Freddie Gray arrest warrants misidentify 2 officers

Screenshot from video
When the Baltimore State’s Attorney’s Office issued six arrest warrants for the police officers involved in the death of Freddie Gray, two arrest warrants were actually made out for the wrong people.

One warrant was for the arrest of Alicia White, but instead of calling up Baltimore police sergeant Alicia White, bail bondsmen and journalists started phoning East Baltimore elementary school cafeteria manager Alicia White, seeking comment from her family about her arrest.

"The middle initial was off. Her address, her height, her weight, her driver's license number - all of the information was my client's information," Jeremy Eldridge, an attorney representing the misidentified resident, told the Baltimore Sun.

"Her life has been a living hell the past four days,” he said.

Eldridge told the Sun that no one tried to arrest his client but, considering the tension in Baltimore, officials were reckless with “White’s safety by entering the incorrect information in the public database.”

"In light of the violence and emotion our city has seen, to not send someone out and tell her, 'Hey, we issued a warrant for you by mistake' is unreal," Eldridge told the Sun.

READ MORE: Freddie Gray's death ruled 'homicide,' charges against all 6 officers involved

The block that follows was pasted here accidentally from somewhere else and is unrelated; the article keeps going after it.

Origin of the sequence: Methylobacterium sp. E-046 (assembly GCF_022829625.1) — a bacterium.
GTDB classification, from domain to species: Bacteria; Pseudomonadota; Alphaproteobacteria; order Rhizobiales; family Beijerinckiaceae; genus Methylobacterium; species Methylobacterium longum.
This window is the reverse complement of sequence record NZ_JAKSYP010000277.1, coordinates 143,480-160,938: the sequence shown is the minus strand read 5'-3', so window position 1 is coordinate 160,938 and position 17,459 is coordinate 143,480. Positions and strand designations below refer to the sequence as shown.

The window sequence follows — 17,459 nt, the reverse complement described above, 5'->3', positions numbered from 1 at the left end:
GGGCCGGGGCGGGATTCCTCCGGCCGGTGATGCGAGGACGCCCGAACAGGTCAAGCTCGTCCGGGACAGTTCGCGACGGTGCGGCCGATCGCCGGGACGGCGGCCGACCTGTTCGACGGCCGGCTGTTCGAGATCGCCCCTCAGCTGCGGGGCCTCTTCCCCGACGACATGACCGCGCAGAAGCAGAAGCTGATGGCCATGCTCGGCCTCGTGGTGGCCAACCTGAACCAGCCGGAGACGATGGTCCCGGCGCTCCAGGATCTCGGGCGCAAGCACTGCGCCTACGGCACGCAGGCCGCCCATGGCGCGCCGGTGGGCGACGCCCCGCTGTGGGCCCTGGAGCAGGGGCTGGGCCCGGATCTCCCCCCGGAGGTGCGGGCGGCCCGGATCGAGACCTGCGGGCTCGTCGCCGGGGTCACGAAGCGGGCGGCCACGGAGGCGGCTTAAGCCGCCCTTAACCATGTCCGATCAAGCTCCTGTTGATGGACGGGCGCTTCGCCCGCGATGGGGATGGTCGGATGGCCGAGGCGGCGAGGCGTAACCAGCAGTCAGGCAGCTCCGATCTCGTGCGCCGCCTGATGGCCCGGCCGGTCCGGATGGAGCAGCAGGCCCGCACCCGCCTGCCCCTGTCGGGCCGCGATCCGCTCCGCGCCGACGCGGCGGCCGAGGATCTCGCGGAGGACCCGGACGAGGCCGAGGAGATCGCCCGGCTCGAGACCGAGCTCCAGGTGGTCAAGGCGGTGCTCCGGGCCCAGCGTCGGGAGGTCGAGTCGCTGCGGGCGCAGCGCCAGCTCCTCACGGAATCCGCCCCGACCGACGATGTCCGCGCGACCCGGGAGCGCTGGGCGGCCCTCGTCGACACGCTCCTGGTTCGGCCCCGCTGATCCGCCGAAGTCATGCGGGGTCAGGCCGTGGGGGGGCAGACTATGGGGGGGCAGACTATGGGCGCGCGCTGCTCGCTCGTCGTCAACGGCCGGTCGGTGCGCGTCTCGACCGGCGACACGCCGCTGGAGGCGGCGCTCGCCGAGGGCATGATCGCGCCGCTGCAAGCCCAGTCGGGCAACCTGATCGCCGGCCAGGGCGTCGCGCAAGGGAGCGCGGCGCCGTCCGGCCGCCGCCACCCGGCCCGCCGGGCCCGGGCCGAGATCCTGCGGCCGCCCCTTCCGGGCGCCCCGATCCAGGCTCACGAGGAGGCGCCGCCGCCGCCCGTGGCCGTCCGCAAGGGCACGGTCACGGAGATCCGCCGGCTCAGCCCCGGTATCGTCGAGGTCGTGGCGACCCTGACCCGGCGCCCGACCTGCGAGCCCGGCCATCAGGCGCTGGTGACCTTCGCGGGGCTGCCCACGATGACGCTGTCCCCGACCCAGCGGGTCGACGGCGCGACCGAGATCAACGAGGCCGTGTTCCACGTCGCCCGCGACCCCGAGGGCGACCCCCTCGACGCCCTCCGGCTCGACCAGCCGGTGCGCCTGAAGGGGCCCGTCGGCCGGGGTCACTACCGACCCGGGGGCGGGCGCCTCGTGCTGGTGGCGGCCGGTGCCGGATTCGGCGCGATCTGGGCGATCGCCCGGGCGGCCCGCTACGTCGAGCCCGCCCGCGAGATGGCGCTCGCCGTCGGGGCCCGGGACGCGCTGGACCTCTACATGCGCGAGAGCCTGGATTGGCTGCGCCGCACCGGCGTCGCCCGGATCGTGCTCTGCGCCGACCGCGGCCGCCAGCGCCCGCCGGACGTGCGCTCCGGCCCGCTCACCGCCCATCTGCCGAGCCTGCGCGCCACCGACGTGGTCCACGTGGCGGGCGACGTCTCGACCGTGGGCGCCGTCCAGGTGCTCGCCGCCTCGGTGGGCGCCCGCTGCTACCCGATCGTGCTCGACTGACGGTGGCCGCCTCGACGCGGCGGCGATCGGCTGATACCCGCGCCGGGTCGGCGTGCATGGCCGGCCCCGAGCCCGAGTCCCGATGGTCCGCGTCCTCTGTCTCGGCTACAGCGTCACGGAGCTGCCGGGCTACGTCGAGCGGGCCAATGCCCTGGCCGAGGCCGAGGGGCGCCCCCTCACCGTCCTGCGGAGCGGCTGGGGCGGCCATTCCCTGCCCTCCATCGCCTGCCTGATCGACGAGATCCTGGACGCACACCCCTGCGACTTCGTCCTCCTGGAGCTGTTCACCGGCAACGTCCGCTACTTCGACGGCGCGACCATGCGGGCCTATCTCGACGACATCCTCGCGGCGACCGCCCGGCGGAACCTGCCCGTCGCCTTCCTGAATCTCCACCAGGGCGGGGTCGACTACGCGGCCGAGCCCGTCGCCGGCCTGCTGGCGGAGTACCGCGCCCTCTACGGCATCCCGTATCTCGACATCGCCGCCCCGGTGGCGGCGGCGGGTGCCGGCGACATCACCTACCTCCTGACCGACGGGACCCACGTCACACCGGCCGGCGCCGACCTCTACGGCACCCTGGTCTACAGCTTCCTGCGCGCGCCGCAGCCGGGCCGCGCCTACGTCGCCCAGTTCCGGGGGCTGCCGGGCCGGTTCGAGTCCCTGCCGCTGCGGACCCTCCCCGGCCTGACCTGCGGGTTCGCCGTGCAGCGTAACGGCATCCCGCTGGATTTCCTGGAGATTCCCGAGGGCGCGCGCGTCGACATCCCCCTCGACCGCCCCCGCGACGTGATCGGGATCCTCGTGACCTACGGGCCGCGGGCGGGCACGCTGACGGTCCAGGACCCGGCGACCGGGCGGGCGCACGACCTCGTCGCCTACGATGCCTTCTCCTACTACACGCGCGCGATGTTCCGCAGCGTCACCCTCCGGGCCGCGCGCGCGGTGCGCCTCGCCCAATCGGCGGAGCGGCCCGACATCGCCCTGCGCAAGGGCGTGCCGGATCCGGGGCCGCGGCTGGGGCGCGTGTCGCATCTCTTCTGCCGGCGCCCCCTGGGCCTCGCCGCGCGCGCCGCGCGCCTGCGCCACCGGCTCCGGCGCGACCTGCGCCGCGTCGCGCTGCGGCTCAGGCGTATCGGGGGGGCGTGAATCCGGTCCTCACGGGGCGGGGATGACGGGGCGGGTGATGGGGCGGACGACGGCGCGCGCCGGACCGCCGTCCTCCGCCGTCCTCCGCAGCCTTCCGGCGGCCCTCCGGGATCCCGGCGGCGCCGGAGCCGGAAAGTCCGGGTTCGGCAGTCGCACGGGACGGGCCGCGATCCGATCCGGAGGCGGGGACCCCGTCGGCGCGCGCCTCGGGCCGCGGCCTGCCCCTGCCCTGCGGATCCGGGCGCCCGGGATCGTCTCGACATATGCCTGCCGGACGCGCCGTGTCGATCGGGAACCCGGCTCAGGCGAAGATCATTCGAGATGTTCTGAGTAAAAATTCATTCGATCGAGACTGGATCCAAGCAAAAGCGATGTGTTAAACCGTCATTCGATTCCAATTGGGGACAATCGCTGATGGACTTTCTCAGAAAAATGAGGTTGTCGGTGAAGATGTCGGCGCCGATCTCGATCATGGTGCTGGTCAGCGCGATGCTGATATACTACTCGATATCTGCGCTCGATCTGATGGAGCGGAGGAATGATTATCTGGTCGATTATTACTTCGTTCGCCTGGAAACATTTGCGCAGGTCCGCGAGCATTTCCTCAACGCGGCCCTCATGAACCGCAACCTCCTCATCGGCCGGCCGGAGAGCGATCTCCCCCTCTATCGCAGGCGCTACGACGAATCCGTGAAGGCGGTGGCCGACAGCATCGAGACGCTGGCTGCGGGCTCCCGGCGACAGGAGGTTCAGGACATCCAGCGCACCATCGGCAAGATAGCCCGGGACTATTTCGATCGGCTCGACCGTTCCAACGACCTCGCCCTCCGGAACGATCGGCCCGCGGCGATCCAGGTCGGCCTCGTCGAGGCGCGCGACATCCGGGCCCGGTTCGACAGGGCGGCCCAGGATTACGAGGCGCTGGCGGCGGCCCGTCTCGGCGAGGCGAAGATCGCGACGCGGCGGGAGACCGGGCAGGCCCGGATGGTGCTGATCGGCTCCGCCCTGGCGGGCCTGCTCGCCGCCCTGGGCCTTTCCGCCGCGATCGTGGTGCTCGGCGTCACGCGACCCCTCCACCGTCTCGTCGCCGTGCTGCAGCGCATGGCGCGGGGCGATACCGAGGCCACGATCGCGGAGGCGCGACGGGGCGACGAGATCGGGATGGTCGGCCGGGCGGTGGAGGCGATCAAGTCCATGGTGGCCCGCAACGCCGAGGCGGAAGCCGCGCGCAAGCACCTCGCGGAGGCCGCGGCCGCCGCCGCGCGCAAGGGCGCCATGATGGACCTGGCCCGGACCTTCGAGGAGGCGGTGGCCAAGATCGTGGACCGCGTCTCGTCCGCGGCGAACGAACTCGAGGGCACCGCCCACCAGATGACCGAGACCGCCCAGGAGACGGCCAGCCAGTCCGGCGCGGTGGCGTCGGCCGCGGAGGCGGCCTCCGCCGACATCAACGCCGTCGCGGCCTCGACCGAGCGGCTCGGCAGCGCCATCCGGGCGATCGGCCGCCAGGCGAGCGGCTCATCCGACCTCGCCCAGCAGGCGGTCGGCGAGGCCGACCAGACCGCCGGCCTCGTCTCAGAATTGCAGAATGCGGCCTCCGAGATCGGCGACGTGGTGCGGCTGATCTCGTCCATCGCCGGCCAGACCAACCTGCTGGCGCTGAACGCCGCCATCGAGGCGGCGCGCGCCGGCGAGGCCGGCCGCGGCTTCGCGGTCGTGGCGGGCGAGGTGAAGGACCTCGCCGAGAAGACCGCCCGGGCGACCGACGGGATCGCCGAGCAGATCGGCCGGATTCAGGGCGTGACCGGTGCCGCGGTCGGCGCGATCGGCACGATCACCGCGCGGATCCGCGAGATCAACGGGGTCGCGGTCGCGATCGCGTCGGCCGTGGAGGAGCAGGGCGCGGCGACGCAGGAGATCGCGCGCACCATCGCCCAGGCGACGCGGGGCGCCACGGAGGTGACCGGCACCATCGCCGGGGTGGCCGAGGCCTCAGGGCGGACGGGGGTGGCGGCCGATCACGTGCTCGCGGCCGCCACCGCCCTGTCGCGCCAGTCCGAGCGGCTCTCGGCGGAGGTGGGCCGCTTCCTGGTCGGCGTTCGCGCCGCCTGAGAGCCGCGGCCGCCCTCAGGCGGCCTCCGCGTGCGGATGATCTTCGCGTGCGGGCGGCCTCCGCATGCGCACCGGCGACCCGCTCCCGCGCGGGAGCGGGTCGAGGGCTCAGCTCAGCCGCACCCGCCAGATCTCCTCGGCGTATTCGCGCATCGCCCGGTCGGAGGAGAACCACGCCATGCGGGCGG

The same mistake happened with the arrest warrant for Lt. Brian Rice. An attorney for Rice also said his client’s information was entered incorrectly.

Instead of Lt. Brian Rice, many reporters found Tammy and Brian Rice of Brunswick, Maryland. This Mr. Rice, as it turns out, is a plumber.

The mistake in the arrest warrant for Lt. Brian Rice is notable because he is not a stranger to sheriffs’ offices or the court system. He was hospitalized over mental health concerns and had his gun confiscated three years ago. He was also accused of domestic violence in 2008 and 2013, according to public filings.

READ MORE: Baltimore cop in Freddie Gray arrest once hospitalized over mental health - report

In both cases requests for protective orders were denied by the judge. However, a temporary protective order was issued to Rice for a week in 2013 warning him not to abuse, contact, or go to the home or workplace of the person who had taken him to court. Rice is central to the arrest of Gray on April 12, as it was he who first made eye contact with Gray and gave chase when Gray ran away.

All six of the charged officers posted bail and were released the same day the charges were filed.